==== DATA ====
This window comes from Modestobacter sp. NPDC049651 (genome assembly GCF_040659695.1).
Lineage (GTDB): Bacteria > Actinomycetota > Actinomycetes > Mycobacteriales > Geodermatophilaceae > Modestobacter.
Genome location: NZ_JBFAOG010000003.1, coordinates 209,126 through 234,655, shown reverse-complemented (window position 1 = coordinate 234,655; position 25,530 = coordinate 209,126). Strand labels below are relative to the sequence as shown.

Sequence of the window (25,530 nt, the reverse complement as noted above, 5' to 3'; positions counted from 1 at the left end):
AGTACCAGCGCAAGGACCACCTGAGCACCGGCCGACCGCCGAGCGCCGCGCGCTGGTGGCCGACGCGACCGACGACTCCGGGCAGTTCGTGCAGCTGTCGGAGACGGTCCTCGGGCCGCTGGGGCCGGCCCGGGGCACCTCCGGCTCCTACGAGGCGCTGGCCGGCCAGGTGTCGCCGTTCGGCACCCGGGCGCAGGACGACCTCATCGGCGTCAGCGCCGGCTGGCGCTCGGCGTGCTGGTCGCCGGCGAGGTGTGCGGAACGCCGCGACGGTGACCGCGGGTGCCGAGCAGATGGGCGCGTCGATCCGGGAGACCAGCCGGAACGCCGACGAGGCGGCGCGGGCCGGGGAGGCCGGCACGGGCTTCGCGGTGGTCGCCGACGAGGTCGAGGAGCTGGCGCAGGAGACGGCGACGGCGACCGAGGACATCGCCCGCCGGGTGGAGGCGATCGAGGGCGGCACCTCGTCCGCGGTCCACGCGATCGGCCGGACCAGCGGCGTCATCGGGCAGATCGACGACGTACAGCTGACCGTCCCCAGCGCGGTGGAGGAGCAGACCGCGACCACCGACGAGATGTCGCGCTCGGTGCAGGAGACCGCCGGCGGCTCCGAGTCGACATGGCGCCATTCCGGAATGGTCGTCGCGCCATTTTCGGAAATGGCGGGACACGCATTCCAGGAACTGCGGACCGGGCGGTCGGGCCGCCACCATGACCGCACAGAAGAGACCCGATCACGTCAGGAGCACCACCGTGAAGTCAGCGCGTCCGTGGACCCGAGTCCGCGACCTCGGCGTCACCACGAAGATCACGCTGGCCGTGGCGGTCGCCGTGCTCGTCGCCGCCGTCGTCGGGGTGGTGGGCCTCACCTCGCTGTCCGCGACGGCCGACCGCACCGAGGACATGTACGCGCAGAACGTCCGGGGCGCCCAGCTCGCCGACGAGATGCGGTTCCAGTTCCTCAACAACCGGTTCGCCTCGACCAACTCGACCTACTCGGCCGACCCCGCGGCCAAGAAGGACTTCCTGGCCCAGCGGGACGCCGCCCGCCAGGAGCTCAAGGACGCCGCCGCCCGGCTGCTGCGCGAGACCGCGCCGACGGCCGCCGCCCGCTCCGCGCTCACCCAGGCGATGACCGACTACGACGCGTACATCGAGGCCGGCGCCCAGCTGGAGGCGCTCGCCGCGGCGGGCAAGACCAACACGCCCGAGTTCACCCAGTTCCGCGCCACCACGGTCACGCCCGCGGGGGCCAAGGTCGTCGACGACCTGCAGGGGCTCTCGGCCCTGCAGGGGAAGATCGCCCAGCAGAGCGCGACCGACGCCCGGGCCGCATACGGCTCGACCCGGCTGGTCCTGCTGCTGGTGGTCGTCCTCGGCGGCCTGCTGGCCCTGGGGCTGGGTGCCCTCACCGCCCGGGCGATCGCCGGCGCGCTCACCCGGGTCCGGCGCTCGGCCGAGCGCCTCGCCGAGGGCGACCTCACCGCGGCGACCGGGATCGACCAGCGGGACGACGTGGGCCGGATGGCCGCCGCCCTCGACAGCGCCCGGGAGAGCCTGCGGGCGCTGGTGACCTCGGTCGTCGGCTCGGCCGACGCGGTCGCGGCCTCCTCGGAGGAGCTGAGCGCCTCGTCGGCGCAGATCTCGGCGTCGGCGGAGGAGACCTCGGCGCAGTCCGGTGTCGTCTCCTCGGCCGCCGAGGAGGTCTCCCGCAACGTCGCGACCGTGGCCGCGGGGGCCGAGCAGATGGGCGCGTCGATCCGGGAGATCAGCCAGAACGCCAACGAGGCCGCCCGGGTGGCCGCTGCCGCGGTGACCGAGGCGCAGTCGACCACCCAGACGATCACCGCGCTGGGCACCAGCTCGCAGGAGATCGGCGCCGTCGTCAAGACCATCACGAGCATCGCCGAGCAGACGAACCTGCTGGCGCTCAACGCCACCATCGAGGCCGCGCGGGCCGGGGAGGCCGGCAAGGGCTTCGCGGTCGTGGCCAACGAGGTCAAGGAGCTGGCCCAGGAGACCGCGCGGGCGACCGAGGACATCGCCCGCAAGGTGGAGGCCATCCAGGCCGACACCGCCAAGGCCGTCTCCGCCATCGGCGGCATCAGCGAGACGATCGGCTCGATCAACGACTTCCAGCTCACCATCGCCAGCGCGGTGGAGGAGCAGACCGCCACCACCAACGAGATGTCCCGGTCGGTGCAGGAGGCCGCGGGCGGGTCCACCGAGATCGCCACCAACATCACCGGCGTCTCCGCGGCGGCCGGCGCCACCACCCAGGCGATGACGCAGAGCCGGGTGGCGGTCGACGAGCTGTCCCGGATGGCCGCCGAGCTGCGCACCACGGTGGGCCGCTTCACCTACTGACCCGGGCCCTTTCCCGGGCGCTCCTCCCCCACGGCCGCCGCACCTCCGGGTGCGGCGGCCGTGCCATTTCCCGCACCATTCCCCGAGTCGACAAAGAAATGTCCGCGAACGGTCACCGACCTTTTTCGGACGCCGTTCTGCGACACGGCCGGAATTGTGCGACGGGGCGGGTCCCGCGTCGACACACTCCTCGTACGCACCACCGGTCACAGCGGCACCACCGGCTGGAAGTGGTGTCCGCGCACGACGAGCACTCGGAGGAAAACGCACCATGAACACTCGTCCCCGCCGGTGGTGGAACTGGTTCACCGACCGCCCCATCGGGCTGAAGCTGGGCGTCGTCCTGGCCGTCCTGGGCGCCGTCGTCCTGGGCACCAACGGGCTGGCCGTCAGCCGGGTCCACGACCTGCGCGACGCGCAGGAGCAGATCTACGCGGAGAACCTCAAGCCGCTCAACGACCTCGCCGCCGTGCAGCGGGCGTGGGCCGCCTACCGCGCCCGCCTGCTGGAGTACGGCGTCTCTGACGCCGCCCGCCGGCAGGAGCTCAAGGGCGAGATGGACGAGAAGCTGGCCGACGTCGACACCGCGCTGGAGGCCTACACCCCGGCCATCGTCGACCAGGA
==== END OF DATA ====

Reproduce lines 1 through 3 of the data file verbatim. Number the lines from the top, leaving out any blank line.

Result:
This window comes from Modestobacter sp. NPDC049651 (genome assembly GCF_040659695.1).
Lineage (GTDB): Bacteria > Actinomycetota > Actinomycetes > Mycobacteriales > Geodermatophilaceae > Modestobacter.
Genome location: NZ_JBFAOG010000003.1, coordinates 209,126 through 234,655, shown reverse-complemented (window position 1 = coordinate 234,655; position 25,530 = coordinate 209,126). Strand labels below are relative to the sequence as shown.